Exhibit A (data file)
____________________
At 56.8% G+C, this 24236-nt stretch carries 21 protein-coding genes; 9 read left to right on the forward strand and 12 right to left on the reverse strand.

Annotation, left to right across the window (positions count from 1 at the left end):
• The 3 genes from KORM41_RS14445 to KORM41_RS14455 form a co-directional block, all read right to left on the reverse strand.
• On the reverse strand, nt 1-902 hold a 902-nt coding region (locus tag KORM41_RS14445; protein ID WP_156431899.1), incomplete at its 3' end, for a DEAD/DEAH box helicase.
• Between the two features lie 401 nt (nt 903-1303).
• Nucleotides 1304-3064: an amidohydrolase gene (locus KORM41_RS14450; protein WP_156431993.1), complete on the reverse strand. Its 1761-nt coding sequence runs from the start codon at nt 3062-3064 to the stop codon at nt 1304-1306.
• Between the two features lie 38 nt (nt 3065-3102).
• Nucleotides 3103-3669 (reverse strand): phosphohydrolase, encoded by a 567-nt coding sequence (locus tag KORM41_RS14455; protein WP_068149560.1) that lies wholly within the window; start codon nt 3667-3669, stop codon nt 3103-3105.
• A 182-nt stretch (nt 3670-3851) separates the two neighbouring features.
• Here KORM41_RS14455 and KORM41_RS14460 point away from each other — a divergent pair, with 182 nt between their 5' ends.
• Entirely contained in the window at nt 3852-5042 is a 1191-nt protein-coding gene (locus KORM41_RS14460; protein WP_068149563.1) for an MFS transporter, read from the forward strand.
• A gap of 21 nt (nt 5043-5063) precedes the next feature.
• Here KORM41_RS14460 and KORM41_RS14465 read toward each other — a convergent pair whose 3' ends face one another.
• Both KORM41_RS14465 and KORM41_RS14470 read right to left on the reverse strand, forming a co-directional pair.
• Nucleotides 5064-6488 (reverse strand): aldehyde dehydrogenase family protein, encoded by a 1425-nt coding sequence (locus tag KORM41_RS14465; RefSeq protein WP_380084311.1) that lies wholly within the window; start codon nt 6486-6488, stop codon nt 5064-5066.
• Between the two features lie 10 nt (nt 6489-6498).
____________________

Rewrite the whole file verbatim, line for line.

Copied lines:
At 56.8% G+C, this 24236-nt stretch carries 21 protein-coding genes; 9 read left to right on the forward strand and 12 right to left on the reverse strand.

Annotation, left to right across the window (positions count from 1 at the left end):
• The 3 genes from KORM41_RS14445 to KORM41_RS14455 form a co-directional block, all read right to left on the reverse strand.
• On the reverse strand, nt 1-902 hold a 902-nt coding region (locus tag KORM41_RS14445; protein ID WP_156431899.1), incomplete at its 3' end, for a DEAD/DEAH box helicase.
• Between the two features lie 401 nt (nt 903-1303).
• Nucleotides 1304-3064: an amidohydrolase gene (locus KORM41_RS14450; protein WP_156431993.1), complete on the reverse strand. Its 1761-nt coding sequence runs from the start codon at nt 3062-3064 to the stop codon at nt 1304-1306.
• Between the two features lie 38 nt (nt 3065-3102).
• Nucleotides 3103-3669 (reverse strand): phosphohydrolase, encoded by a 567-nt coding sequence (locus tag KORM41_RS14455; protein WP_068149560.1) that lies wholly within the window; start codon nt 3667-3669, stop codon nt 3103-3105.
• A 182-nt stretch (nt 3670-3851) separates the two neighbouring features.
• Here KORM41_RS14455 and KORM41_RS14460 point away from each other — a divergent pair, with 182 nt between their 5' ends.
• Entirely contained in the window at nt 3852-5042 is a 1191-nt protein-coding gene (locus KORM41_RS14460; protein WP_068149563.1) for an MFS transporter, read from the forward strand.
• A gap of 21 nt (nt 5043-5063) precedes the next feature.
• Here KORM41_RS14460 and KORM41_RS14465 read toward each other — a convergent pair whose 3' ends face one another.
• Both KORM41_RS14465 and KORM41_RS14470 read right to left on the reverse strand, forming a co-directional pair.
• Nucleotides 5064-6488 (reverse strand): aldehyde dehydrogenase family protein, encoded by a 1425-nt coding sequence (locus tag KORM41_RS14465; RefSeq protein WP_380084311.1) that lies wholly within the window; start codon nt 6486-6488, stop codon nt 5064-5066.
• Between the two features lie 10 nt (nt 6489-6498).